There is an old saying that firewood heats you twice. If you’ve never heated with wood before, spend a day cutting, splitting, and stacking firewood and you’ll fully understand the meaning of that phrase. My parents grew up in an age before central heat and air. In the cold winter months, you burned wood to stay warm. In the hot and humid summer months, you kept the windows open and prayed for a breeze to stay cool, especially at night when you were trying to sleep.
When I was a child, we lived in a nice home with an oil furnace that heated the entire house, but my parents bought a Buck Stove fireplace insert and used that to heat with wood in order to save money. They were both from a generation that was taught to be frugal, work hard, and save. My mom loved a cozy fire though. Often, she would open the doors of the stove and sit on the hearth near the flames. Nothing heats like fire either. It is a warm, dry, radiant heat that warms you to the bone. Aside from the warmth, the fire also tickles your other senses. You can hear the flames crackle and pop. You can smell the split, seasoned oak along with the woodsmoke wafting up the chimney flue. Lastly, you can watch the embers glimmering below the logs while the flames dance merrily on top. If it’s nighttime, turn the lights out and enjoy the orange glow from the fire and the flickering shadows the flames cast upon the walls. All wonderful, right? Well, yes, but until I was eight years old, I thought my name was Get Wood.
Nothing in life is free and there is a cost for enjoying the simple pleasures of a fire on the hearth. I remember many Saturday mornings when my Dad would be outside before the sun came up, patiently sharpening his chainsaw. We’d be in the woods right when the sky began to turn gray with dawn and my Dad would crank that chainsaw and start felling trees. I remember sitting in the truck and praying that just once that saw would not crank, but it was a Stihl and it cranked faithfully. Every time. Anyhow, Dad would cut for a little while and then I would get out and start loading the truck. I could not throw the wood into the truck, I had to stack it in the truck so that we could haul as much as possible. I also had to pile all the brush up too. Once the front end of the truck was high in the air and the tail end of the truck was sitting on the rear axle, Dad would declare that we had a full load and we would pack it in and head home.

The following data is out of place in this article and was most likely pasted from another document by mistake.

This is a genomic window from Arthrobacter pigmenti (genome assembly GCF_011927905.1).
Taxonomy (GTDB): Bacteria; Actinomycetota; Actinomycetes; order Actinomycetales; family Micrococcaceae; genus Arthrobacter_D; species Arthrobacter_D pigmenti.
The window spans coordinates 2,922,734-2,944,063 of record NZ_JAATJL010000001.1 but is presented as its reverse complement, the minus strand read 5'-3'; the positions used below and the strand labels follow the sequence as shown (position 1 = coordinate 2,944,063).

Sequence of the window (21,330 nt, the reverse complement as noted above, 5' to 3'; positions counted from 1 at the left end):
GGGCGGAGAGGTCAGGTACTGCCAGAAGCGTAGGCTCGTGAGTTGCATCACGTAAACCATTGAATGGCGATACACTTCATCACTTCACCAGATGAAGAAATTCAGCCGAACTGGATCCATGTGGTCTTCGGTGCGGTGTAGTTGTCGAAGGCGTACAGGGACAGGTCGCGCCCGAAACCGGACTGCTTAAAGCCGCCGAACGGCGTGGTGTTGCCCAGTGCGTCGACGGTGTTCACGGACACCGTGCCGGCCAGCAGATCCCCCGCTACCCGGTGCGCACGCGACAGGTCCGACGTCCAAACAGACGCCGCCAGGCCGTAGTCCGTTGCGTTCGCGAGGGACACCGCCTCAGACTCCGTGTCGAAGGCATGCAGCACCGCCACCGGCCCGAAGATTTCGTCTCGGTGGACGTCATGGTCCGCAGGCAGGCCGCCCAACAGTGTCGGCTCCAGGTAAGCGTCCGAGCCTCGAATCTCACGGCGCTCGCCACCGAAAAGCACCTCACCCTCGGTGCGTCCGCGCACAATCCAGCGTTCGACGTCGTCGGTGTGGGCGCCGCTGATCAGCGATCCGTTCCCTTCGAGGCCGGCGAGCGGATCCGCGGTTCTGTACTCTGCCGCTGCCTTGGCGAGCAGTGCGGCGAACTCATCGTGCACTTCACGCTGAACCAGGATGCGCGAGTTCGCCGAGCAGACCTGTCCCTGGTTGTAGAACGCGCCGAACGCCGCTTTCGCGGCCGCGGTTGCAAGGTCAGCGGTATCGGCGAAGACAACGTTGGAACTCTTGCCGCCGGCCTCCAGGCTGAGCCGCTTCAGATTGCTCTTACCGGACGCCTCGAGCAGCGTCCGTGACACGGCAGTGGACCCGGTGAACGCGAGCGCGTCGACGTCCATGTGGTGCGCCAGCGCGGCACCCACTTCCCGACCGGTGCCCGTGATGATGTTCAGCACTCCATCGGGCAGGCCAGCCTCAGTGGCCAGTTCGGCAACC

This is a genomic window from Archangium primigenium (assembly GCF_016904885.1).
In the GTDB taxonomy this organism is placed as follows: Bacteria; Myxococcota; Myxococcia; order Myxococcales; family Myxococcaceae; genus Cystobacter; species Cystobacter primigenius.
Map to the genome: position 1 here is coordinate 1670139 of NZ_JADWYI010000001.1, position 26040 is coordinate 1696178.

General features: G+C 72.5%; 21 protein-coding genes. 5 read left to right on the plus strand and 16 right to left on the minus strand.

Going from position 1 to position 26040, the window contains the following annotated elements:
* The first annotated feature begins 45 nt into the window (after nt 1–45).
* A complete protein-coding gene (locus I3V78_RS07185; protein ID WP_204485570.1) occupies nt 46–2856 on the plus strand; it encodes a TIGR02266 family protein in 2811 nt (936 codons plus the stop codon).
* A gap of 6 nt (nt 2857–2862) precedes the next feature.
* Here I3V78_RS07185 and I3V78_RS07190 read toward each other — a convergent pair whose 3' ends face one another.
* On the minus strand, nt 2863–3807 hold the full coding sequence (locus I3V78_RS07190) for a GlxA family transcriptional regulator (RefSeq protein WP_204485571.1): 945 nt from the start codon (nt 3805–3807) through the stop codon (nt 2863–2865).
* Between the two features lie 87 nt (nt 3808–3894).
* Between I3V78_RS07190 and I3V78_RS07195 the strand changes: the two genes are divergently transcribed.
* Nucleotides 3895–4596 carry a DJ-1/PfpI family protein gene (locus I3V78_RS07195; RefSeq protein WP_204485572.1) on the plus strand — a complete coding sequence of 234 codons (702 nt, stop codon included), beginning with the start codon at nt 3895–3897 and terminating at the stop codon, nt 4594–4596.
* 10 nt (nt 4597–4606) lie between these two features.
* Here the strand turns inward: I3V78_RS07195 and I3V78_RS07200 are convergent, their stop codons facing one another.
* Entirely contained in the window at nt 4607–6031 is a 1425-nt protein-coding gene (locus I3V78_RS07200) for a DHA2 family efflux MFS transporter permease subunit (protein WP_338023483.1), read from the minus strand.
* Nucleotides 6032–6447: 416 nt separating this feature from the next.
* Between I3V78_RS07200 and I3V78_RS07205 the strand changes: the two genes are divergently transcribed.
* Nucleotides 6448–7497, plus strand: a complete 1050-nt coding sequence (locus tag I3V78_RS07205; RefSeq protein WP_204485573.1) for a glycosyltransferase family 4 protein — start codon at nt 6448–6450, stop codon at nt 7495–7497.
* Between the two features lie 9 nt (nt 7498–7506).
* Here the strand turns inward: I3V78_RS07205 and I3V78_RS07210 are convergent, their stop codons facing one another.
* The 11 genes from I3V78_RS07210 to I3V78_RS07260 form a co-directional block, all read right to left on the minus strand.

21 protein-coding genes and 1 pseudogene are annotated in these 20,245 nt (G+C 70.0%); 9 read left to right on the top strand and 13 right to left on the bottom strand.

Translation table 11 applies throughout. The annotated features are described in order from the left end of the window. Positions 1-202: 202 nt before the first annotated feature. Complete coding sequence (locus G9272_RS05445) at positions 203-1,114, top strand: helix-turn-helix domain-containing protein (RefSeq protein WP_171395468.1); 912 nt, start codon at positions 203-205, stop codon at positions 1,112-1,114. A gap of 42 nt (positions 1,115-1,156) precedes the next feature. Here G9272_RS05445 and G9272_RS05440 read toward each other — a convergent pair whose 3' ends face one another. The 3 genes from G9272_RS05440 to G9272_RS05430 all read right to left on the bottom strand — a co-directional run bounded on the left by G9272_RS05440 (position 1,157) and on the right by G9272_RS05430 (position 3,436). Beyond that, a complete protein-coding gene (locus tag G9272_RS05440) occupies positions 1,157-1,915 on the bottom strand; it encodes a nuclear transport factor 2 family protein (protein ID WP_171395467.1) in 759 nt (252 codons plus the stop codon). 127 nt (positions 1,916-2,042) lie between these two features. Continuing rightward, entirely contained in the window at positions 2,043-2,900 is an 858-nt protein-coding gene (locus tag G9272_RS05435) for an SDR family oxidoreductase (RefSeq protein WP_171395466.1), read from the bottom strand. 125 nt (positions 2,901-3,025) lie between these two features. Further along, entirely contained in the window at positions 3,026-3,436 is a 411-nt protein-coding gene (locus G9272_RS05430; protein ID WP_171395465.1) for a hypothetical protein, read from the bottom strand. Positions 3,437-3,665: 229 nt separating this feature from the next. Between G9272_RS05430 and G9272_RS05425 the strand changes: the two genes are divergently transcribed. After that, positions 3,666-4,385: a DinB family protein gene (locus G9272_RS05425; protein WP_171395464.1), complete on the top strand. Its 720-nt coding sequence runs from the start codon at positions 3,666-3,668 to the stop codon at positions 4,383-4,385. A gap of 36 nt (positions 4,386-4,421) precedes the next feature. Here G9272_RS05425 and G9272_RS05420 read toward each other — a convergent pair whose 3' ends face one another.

Think that was the end of my day? Oh heck no. Dad would pull the truck around to the woodshed and then he was off to work on some other job. My job was to unload the truck, split the wood, and then stack it in the woodshed. It was hard work, but I enjoyed it. There is something satisfying about splitting a log with one swing of the maul. There is also something very satisfying about seeing a neat stack of firewood in the woodshed and knowing that you did that!
Fast forward many years. Mom and Dad grew older and eventually put in central heat and air. Their home is now heated with propane, but I carried on the tradition for many years after I married. My wife and I heated our home with an indoor Fisher Mama Bear wood stove. I remember many evenings; we’d come home from work to a freezing house. I’d build a fire in the stove and we’d stand on each side of the stove waiting for it to warm up. Neither of us ever thought of it as “hard times”. We talked about many things around that stove. We were both young and full of dreams and it was a happy time in our lives.
As we grew older, our family grew and so did our house. One indoor wood burning stove was not enough to heat it evenly, so we added another and it did not take long for me to realize that maintaining two indoor woodburning stoves was impractical (and a heck of a lot of work too). I had to get up every morning around 2:00 AM to put more wood in the stoves and that got old fast. The solution? A Hardy outdoor wood burning boiler furnace! Yep. We bought one and heated with it for another 15 years. It kept the house warm and toasty and it heated our water too. We never ran out of hot water. I saved a good bit of money burning wood because out in the country where we lived there were only three options for heat: wood, propane, and electricity. The cost of propane would fluctuate wildly, from reasonable to unaffordable, but never cheap. The cost of electricity was stable, but it was also high. The Hardy stove boasted a 24 hour burn time, but I had to load wood in it twice a day – once in the morning before work, and once in the evening before bed. At least I was getting to sleep through the night now, but the Hardy was a hungry beast with an appetite for wood that could never be sated. In the cold months, I burned a full-sized pickup load of firewood every week. Toward the end, I was so sick of cutting wood and splitting wood that I started buying wood and that was even more expensive than the propane or electricity. We finally sold the Hardy, or as I called it, The Beast. Some poor sucker is feeding it now and thinking they are saving a ton of money. Want to know how much I saved burning firewood? Maybe enough to pay for the surgery to fix my thumbs where picking up logs over the course of years has worn the cartilage away to nothing.
We still have our indoor wood burning stoves and a fireplace too. I keep one truckload of seasoned wood in the woodshed for emergencies such as power outages and ice storms, but now, when I’m cold I roll up my sleeves, crack my knuckles, and tap that thermostat until my heat pump kicks on.
“Before enlightenment; Chop wood, carry water.
After enlightenment; Chop wood, carry water.”